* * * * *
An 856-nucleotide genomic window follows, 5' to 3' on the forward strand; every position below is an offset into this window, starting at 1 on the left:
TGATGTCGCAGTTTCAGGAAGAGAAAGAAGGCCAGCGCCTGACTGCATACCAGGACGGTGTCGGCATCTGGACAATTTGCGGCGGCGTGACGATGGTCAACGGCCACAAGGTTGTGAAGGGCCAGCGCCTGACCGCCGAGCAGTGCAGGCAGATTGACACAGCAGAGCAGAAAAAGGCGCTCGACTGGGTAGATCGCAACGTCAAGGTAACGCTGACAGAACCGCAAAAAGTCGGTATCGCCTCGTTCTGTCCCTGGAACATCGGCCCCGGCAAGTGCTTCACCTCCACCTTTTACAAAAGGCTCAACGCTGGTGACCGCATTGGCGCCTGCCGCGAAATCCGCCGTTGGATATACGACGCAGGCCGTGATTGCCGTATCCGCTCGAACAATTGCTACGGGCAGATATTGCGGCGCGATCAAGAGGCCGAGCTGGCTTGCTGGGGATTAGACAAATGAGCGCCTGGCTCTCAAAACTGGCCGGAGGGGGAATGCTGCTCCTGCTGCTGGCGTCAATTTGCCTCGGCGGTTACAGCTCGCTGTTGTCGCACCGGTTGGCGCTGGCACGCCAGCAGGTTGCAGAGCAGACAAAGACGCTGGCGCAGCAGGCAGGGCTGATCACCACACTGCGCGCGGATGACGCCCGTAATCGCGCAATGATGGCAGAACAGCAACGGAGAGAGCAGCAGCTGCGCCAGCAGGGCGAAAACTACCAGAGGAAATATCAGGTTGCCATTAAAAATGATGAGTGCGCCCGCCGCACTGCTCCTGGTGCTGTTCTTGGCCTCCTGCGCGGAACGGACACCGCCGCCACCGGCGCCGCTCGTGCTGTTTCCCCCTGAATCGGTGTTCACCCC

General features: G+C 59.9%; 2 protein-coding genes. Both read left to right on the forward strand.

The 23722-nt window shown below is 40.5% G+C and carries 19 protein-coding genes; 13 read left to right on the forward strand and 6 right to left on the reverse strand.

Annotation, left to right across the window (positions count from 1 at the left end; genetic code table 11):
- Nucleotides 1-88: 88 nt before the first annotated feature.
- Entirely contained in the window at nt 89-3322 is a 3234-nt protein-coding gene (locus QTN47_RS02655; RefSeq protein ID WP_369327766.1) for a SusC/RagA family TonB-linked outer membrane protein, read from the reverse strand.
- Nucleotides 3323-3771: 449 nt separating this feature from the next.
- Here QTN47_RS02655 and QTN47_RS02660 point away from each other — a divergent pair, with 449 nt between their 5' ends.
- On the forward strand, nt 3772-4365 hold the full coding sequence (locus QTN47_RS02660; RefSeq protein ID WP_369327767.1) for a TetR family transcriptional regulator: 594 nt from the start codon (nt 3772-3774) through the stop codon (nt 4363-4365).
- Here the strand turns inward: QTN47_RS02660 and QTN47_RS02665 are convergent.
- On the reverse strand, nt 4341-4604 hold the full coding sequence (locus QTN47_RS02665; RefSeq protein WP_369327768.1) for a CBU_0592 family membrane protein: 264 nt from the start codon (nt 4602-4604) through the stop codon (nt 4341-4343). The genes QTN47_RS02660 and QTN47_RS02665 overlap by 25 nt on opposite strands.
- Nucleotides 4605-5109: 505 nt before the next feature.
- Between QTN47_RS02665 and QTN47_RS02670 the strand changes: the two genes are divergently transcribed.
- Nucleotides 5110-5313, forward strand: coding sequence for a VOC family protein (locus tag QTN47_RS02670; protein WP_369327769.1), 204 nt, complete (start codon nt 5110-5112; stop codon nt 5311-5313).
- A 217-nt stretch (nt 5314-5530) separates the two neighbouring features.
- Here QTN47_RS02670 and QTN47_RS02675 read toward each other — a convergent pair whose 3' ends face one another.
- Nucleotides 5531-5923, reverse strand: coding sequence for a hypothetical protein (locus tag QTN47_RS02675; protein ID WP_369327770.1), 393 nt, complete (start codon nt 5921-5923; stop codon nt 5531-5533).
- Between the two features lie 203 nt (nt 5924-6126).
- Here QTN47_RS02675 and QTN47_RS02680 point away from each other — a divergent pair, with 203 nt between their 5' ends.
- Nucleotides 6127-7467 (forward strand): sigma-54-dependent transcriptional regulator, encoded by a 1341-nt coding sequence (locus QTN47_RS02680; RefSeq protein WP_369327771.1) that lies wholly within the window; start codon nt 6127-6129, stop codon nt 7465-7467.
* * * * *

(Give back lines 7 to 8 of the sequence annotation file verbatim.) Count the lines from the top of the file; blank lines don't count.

- Entirely contained in the window at nt 89-3322 is a 3234-nt protein-coding gene (locus QTN47_RS02655; RefSeq protein ID WP_369327766.1) for a SusC/RagA family TonB-linked outer membrane protein, read from the reverse strand.
- Nucleotides 3323-3771: 449 nt separating this feature from the next.